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Chronicling pot's role in Emerald Triangle

  • Author Emily Brady

Correction added August 9, 2013:

This story includes a brief description of the book "Marijuanaland," written by retired Sonoma State University professor Jonah Raskin. The passage is in no way intended to depict the author as being involved in marijuana trafficking. He is a longtime reporter and chronicler of the marijuana trade.


Emily Brady was 14 when she watched her best friend in Occidental say goodbye to her father on the morning he left to serve a prison sentence for marijuana cultivation.

Her friend ran to her bedroom and shut the door as her younger brother wailed, said Brady, now 36. A notice that the property had been seized and belonged to the FBI hung on the door.

“It seemed like he had gambled his family in a way, this risk he took stuck with me,” Brady said in an interview.

Brady's memories of that moment in part fueled her first book, “Humboldt: Life on America's Marijuana Frontier,” which Grand Central Publishing released last week.

In “Humboldt,” Brady chronicles four people's relationship with the county's primary cash crop: A 1960s-era back-to-the-lander, a sheriff's deputy, a man growing for the money and a college student who rejects the pot culture around her.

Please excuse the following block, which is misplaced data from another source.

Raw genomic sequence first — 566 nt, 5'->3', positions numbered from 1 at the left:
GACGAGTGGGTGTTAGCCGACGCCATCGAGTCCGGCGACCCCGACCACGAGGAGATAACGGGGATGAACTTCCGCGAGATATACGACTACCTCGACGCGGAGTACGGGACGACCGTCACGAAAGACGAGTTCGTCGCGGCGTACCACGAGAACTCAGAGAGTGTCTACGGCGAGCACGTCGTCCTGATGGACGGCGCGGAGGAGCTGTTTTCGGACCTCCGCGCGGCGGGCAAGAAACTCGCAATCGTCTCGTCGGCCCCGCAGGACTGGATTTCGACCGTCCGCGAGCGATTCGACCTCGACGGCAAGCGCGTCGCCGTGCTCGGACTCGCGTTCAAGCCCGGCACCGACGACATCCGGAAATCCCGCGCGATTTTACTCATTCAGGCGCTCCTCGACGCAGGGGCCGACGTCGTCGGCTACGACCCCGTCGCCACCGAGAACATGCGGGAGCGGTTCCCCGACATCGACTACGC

Brady taps into the dueling optimism and dread among Humboldt County residents during the months leading up to California's 2010 bid to legalize marijuana, Proposition 19, and stays with the community through the months after it failed at the polls.

“I couldn't have written this book otherwise,” Brady said of the timing. “It's a very secretive world, and it cracked open because of Prop. 19 and I slipped inside.”

Many writers have have tried to capture the culture of the pot-steeped communities of the Emerald Triangle — Mendocino, Humboldt and Trinity counties.

Retired Sonoma State University professor Jonah Raskin's book “Marijuanaland: Dispatches from an American War” also touched on the 2010 proposition's rise and defeat through the eyes of people intimately involved with marijuana in the region. Raskin draws heavily from his personal experience, starting with his father's secret pot garden at the family's Sonoma County property to the trips he made on Highway 101, driving pot south and cash north.

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